Credits: Annabella De Robertis

Another hotel? What are we doing here, I can’t even see a monument…

We are in Brindisi, for a while capital of the “Southern Kingdom”. The rooms of this hotel first housed the king and Badoglio’s government; then the headquarters of the Allied Military Mission, installed here to direct the Italian government and coordinate the anti-German offensive.

So did the Allies occupy southern Italy?

Yes, even though almost all of this area was declared free territory it was under the control of the Allied military administration. The aim was to ensure public order and to cooperate for the restoration of a free government.

But did they bomb you too? My grandfather told me what happened in Dresden…

Of course, Brindisi was heavily bombarded at the beginning of the war: that’s why the Allies’ entry into the city was not easy, marked by strong resentment. After 1943, the rest of the country was subjected to heavy bombings.

Credits: Archivio di Stato di Brindisi.


The first Allied military actions on Italian territory took place after the war declaration of 1940, with air strikes on industrial sites in the north. The bombing of the entire country intensified over the following years, with the civilian population suffering very heavy casualties (about 60,000 victims).

On July 9th, 1943, the Allies landed in Sicily and reached Salerno and Taranto unhindered; in October they entered Naples. Their progress slowed down with the winter, and reinforcements allowed the Germans to reorganise on the Gustav Line. In January 1944, the Allies landed at Anzio, meeting stiff German resistance. A fierce battle broke out around the medieval abbey of Montecassino.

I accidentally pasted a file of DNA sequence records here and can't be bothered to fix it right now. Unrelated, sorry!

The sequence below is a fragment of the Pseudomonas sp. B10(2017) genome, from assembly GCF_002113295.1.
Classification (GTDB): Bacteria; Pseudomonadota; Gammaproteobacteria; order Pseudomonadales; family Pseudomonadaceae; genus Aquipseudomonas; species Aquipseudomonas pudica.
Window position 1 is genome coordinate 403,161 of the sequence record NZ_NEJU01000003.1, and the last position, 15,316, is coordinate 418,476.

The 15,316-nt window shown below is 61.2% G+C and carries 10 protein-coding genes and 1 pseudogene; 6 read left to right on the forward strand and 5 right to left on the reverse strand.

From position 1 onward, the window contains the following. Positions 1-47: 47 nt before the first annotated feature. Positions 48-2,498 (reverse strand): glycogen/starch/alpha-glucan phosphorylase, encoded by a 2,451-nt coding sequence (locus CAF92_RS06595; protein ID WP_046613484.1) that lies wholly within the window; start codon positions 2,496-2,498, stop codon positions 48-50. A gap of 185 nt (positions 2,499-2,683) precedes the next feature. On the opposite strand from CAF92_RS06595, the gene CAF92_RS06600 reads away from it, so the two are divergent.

On June 4th, 1944 Rome was liberated. The Germans re-settled along the Gothic Line, the Eastern part of which was breached in the autumn. In November, the Allies suspended their operations, asking the partisans to do the same (the ‘Alexander Proclamation’). They only resumed in April 1945, completing the liberation of the country by the end of the month.      

The Germans were forced to an unconditional surrender, which was signed in Caserta on April 29th, 1945 and came into force on May 2nd. Until January 1st 1946, the liberated regions, with the exception of some territories on the Eastern border, were administered by the Allied Military Government (AMG).


The memory of the Allied War played a central role. Many testimonies, from the South to the North, have recalled the arrival of the ‘Americans’, the distribution of food, the joyous meeting with the liberated population.

In addition to the representations that have remained alive in the collective imagination, many places preserve traces of the Allies’ journey through the country. Among the most significant ones are the museums and memorials dedicated to the landings and the military battles, as well as the cemeteries and monuments testifying to the different national origins – twenty-nine – of the Allied troops. The Anglo-American contribution is remembered in the celebrations of April 25th, National Liberation Day.

There has been less public coming to terms with the Allied bombings in Italy, with the violence that struck the civilian population in certain areas, or with the tragic exploitation of the local territory, which served the needs of the war, an uncomfortable and politically delicate memory that has only recently begun to be considered.

Places of interest

Monument to the Brazilians
(Gaggio Montano, Emilia-Romagna)
(Fontanellato, Emilia-Romagna)
Park Museum of Historical Memory
(San Pietro Infine, Campania)


Watching /reading tips

O sole mio


(Giacomo Gentilomo, 1946)

La ciociara


(Vittorio De Sica, 1960)



(Roberto Rossellini, 1946)

The Battle of San Pietro


(John Huston 1945)

To know more

International Bomber Command
La liberazione di Roma
(di Gianni Bisiach)